Most anything I could say about this has already been said, and more eloquently than I could manage.
It's powerful stuff, not just Vladek's story itself, but the poignant depiction of the relationship between Art and Vladek. Art bares his soul complete with his survivor guilt, embarassment over his father's behaviour as an old man, over his mother, and yet manages to show that troubled as it was, he and his father loved each other as best they could manage.
The art is wonderful, there's so much going on - small touches that you don't even notice until later. One that struck me hard was the crossroads morphing into the terrifying shape of a looming swastika, as Vladek and Anja stand trying to decide if they should go home from the first ghetto or look for somewhere else to stay. As if to say, no matter what they choose, no good is to come of it.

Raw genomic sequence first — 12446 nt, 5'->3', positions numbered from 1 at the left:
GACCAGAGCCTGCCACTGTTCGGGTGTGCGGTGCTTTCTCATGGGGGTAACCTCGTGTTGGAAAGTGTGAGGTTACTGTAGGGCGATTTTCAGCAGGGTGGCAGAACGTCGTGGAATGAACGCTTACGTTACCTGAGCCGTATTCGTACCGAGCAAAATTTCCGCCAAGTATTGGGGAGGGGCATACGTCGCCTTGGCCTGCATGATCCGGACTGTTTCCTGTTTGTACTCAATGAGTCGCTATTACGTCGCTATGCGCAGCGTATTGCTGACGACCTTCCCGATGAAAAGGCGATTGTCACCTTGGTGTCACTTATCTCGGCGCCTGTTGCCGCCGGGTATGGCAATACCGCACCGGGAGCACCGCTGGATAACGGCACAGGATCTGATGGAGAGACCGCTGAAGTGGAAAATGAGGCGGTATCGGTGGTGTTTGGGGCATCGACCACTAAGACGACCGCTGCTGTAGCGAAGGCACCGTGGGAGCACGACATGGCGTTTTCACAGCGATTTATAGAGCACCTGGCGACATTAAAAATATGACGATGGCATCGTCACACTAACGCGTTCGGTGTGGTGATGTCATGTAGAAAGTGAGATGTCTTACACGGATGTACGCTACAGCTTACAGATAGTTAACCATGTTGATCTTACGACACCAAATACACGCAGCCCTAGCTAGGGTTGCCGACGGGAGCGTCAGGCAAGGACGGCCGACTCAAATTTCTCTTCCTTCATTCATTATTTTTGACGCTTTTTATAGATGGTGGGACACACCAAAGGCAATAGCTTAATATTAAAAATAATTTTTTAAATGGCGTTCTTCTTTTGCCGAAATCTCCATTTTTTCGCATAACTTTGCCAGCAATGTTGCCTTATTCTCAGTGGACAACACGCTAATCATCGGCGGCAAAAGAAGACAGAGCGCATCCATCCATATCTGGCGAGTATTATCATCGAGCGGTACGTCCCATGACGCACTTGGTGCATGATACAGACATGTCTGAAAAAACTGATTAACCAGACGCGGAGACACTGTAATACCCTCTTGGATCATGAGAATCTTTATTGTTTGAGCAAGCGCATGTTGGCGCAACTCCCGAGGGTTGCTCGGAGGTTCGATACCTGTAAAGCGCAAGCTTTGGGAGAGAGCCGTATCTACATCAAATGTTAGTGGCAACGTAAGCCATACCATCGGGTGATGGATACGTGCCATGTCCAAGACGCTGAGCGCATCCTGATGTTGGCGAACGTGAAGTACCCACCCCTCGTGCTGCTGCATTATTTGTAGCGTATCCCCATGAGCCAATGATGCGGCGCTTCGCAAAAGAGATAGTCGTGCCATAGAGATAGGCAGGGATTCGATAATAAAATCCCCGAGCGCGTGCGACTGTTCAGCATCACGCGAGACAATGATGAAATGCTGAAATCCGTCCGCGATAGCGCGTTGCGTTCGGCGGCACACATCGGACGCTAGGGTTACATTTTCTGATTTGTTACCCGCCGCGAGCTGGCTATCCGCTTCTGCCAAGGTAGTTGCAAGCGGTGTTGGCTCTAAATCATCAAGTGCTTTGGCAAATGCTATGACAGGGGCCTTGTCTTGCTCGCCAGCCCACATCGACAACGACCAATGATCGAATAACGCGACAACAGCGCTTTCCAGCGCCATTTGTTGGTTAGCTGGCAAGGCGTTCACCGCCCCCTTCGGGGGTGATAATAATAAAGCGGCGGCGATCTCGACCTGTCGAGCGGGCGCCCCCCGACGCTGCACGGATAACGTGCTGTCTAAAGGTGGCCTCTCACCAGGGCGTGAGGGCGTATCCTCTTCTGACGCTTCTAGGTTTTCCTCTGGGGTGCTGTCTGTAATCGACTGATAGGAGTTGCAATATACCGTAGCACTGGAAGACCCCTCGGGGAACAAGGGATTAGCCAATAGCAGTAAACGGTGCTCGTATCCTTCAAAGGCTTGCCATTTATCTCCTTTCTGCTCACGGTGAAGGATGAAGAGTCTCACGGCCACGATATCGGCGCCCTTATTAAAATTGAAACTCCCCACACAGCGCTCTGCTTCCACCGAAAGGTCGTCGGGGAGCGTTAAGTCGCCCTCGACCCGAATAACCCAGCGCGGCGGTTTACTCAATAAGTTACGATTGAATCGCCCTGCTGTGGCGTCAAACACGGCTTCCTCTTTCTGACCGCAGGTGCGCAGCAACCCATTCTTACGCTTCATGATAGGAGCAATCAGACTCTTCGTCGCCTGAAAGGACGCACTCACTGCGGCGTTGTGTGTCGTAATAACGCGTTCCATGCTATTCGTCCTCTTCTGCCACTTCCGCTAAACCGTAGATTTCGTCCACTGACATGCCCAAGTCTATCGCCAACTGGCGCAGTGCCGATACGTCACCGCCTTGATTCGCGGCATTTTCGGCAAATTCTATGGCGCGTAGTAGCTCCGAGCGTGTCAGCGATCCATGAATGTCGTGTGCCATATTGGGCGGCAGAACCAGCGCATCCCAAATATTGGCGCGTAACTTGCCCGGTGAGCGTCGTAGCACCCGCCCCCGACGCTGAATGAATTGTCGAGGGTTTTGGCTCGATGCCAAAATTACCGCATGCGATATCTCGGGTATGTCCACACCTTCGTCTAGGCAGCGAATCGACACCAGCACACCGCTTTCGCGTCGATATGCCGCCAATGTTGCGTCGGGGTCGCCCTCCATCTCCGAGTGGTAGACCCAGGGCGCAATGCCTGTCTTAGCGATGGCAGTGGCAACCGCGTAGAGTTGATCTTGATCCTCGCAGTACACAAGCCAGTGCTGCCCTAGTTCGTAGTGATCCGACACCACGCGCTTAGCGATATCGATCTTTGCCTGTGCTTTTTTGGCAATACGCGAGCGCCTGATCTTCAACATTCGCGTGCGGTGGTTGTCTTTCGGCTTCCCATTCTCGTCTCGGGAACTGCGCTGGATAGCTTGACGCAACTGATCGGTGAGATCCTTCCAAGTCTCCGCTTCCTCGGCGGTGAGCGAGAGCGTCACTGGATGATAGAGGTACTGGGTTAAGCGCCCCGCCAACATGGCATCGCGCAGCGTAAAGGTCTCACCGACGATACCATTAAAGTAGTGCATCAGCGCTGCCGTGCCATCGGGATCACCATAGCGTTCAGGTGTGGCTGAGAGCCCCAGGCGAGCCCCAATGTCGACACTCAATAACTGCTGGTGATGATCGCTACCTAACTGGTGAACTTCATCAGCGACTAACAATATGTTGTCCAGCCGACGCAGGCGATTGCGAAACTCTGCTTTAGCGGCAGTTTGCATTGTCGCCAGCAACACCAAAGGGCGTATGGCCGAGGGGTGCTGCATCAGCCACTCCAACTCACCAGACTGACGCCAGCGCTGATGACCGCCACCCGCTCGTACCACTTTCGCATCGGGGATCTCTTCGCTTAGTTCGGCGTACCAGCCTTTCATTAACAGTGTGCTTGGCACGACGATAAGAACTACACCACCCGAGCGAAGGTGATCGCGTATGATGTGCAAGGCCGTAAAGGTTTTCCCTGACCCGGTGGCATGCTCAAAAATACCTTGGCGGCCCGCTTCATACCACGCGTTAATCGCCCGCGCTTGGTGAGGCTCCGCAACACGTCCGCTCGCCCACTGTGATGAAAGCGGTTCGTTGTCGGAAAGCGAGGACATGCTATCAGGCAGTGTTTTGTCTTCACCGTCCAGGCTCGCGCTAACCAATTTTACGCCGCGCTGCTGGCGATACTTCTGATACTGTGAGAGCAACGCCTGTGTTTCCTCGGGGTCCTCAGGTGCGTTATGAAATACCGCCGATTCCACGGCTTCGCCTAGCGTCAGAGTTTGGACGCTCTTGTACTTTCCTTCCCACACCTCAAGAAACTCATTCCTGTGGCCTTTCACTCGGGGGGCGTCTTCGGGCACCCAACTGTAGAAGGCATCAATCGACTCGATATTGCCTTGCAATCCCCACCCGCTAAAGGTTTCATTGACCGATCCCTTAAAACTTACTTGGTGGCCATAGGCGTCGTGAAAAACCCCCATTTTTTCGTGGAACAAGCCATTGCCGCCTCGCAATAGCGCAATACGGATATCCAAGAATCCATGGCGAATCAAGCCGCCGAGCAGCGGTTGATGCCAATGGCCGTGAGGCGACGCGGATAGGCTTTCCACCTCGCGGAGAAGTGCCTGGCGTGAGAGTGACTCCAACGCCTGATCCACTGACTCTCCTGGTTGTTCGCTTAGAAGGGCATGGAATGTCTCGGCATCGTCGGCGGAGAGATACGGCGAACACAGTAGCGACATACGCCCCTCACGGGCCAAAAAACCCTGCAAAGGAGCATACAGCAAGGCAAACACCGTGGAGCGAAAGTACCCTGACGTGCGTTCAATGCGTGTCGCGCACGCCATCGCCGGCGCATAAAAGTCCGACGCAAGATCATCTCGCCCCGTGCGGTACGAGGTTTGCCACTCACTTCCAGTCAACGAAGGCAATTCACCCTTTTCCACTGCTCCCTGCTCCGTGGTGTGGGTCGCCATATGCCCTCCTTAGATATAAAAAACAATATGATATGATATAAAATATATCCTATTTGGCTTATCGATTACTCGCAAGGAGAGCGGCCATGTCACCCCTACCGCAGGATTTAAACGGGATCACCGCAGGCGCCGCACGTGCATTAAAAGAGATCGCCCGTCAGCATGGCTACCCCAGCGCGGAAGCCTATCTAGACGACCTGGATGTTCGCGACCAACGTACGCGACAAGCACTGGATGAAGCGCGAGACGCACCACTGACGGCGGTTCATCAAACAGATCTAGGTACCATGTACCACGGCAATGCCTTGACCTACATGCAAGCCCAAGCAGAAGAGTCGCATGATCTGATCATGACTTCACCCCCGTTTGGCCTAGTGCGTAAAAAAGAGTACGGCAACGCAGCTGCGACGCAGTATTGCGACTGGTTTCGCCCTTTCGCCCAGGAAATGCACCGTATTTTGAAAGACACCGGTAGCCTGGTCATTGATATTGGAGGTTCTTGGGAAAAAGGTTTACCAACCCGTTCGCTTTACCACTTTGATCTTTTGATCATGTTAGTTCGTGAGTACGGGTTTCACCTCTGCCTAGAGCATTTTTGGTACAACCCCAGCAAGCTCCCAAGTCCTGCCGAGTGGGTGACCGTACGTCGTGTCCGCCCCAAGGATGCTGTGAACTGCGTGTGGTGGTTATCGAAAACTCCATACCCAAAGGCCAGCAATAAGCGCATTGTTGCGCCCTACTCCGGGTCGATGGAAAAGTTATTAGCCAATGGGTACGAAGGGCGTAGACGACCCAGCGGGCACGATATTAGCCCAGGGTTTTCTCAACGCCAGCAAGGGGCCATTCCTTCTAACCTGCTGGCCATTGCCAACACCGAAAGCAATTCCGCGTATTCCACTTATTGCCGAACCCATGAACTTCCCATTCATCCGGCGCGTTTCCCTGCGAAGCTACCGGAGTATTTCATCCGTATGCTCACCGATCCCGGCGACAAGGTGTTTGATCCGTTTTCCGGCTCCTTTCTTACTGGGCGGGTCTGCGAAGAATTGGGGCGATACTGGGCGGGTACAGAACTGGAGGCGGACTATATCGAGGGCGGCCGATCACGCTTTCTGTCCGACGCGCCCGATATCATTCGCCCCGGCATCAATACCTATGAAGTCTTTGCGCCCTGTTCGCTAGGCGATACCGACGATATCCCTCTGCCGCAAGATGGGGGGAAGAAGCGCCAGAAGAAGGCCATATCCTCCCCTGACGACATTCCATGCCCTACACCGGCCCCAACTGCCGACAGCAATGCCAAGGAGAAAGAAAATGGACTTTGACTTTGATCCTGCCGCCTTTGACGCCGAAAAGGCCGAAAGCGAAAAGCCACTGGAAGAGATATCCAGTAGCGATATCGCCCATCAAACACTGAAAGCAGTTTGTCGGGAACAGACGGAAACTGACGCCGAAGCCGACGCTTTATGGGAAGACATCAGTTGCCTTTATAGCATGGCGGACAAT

Also ,the deconstruction of "race" through animals is quite striking, and works well for me. The idiocy of seeing everyone from any race (or country, or group) as alike becomes clear. That it's thrown into sharp relief by the elderly Vladek's reaction to the kids picking up a black hitchhiker, as a lesson that he failed to learn even though he'd been on the sharp end of it is raw, but honest.
And yes, this one gets 5 stars, because it's ever so slightly better than the first half (but only barely - if this were a 10 star scale, they'd be at 9 and 10). That wartime photo of Vladek near the end, looking me right in the eye, young and strong and proud, really got to me somehow.